With London Fashion Week done and dusted for another season and Paris in full swing, the British fashion industry is set to make millions of pounds worth of product shipments overseas in the coming months. “I know you’ve heard it before but don’t forget we are worth more to the economy in the UK than the car industry,” Natalie Massenet, chairman of the British Fashion Council recently reminded us at the opening of London Fashion Week. A thriving automotive industry used to be one of Britain’s greatest exporting assets, however in more recent years, the creative industries have become notably strong at developing content, products and services for the overseas markets.
While £100 million worth of orders are written at London Fashion Week, many more are also placed with British designers in New York, Paris and Milan – and that’s not counting those made at trade shows like The Industry’s event partner, Pure London. British designers are now said to export two thirds of the products they produce overseas. Emerging markets, such as Hong Kong, Macau and Russia offer huge opportunity, meaning that the logistics of getting product into far reaching countries safely and securely is more important than ever.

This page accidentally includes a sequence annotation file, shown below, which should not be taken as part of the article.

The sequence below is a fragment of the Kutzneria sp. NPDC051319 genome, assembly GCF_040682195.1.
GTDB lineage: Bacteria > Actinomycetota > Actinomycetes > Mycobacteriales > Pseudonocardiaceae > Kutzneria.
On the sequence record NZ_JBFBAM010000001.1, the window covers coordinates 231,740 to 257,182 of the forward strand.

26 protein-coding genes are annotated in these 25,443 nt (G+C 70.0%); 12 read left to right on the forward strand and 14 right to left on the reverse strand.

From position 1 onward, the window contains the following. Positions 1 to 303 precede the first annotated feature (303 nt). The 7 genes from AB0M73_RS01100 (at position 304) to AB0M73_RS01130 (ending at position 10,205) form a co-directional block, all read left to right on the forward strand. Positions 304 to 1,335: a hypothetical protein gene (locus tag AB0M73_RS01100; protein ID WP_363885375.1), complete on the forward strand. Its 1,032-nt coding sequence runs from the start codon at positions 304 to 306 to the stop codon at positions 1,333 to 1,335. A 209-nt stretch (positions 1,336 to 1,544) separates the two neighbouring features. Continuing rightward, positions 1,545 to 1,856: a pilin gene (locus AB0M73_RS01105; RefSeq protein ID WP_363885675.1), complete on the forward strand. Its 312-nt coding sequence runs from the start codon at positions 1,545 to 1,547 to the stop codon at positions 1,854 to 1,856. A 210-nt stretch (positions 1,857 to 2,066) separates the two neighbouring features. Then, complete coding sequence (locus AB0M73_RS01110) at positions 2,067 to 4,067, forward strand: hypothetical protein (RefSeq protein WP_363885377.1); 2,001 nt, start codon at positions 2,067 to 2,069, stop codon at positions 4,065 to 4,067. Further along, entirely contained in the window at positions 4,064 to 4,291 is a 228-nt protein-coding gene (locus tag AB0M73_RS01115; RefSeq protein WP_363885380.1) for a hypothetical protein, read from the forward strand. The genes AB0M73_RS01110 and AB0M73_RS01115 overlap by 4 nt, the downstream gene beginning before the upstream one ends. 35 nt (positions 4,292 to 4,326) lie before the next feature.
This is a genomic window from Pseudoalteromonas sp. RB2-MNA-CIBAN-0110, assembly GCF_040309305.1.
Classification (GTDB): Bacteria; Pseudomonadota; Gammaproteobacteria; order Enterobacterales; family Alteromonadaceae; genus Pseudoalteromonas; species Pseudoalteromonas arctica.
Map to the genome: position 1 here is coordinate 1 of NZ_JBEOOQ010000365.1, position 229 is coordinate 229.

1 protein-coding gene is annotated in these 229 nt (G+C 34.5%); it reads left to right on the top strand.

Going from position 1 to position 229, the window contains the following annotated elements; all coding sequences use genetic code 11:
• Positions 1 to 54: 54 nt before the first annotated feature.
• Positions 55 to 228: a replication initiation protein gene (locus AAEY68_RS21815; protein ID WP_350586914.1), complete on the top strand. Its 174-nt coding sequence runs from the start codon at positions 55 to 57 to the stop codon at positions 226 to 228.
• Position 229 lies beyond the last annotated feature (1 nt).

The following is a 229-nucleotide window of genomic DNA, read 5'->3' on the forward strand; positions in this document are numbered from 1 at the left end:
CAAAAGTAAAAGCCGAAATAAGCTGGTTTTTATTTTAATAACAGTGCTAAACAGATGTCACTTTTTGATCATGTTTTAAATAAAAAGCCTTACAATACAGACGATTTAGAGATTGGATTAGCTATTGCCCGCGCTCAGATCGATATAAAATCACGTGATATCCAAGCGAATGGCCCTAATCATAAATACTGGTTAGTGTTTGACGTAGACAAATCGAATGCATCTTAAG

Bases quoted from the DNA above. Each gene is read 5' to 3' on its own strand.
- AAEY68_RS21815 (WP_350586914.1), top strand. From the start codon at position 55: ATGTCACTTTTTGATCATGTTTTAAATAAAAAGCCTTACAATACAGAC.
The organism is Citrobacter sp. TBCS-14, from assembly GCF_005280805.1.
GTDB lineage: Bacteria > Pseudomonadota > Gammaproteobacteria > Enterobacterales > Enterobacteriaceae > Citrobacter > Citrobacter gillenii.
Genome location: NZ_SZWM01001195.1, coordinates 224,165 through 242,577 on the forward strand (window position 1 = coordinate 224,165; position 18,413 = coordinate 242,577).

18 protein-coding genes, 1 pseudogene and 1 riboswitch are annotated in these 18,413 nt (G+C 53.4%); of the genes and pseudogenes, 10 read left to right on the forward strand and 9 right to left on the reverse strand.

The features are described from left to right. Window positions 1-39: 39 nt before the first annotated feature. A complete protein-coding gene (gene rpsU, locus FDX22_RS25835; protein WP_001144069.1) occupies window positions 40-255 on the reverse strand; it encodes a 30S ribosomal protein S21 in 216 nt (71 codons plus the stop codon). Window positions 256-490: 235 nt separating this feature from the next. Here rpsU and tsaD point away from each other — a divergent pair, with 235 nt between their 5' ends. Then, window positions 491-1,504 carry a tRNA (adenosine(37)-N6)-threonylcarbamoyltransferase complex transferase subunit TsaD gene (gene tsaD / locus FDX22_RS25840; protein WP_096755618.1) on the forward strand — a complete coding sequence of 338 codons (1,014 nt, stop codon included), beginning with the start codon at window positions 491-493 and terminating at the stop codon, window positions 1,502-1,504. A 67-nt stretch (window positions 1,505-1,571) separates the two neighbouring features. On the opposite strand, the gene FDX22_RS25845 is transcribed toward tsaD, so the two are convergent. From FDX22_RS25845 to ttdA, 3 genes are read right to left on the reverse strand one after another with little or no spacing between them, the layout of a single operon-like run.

“The transportation of clothing, requires specific restrictions that need following,” explains David Poole, managing director of UK sales at FedEx Express. “Firstly, a business needs to detail the gender for which the garment is designed as this will impact on the duty rate when transporting across borders. You will also need to have correct accompanying documentation detailing whether the goods are knitted or woven, in addition to their fabric content in percentage by weight. The country of manufacture also needs to be divulged with some countries, namely the US, requiring the manufacturer to be identified via a code or the manufacturer’s full name and address.”
“There is no such thing as a “one size fits all” strategy when looking to enter multiple overseas markets. Each one has its own customs, regulations and code of etiquette – all of which has to be navigated appropriately,” adds Poole. “Your export strategies for New York, Milan and Paris should all vary, taking into account the different rates and restrictions for each country.”
Image credit: Burberry